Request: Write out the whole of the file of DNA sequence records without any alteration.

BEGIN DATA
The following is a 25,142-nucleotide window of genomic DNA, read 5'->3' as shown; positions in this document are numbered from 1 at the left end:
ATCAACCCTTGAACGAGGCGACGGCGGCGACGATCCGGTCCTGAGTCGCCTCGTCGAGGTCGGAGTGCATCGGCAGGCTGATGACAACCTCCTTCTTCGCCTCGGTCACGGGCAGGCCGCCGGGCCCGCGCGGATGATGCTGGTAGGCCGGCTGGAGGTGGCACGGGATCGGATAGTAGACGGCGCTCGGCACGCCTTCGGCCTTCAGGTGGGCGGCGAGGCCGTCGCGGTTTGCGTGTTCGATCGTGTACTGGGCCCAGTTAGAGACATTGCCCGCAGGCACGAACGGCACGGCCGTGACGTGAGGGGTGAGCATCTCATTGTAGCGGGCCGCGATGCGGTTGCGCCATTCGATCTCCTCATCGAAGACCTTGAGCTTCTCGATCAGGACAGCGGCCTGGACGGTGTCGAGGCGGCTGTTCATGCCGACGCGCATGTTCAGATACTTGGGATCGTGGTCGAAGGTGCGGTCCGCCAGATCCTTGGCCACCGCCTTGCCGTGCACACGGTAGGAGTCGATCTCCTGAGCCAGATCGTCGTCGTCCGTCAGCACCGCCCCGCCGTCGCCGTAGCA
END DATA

The following is a 25,142-nucleotide window of genomic DNA, read 5'->3' as shown; positions in this document are numbered from 1 at the left end:
ATCAACCCTTGAACGAGGCGACGGCGGCGACGATCCGGTCCTGAGTCGCCTCGTCGAGGTCGGAGTGCATCGGCAGGCTGATGACAACCTCCTTCTTCGCCTCGGTCACGGGCAGGCCGCCGGGCCCGCGCGGATGATGCTGGTAGGCCGGCTGGAGGTGGCACGGGATCGGATAGTAGACGGCGCTCGGCACGCCTTCGGCCTTCAGGTGGGCGGCGAGGCCGTCGCGGTTTGCGTGTTCGATCGTGTACTGGGCCCAGTTAGAGACATTGCCCGCAGGCACGAACGGCACGGCCGTGACGTGAGGGGTGAGCATCTCATTGTAGCGGGCCGCGATGCGGTTGCGCCATTCGATCTCCTCATCGAAGACCTTGAGCTTCTCGATCAGGACAGCGGCCTGGACGGTGTCGAGGCGGCTGTTCATGCCGACGCGCATGTTCAGATACTTGGGATCGTGGTCGAAGGTGCGGTCCGCCAGATCCTTGGCCACCGCCTTGCCGTGCACACGGTAGGAGTCGATCTCCTGAGCCAGATCGTCGTCGTCCGTCAGCACCGCCCCGCCGTCGCCGTAGCA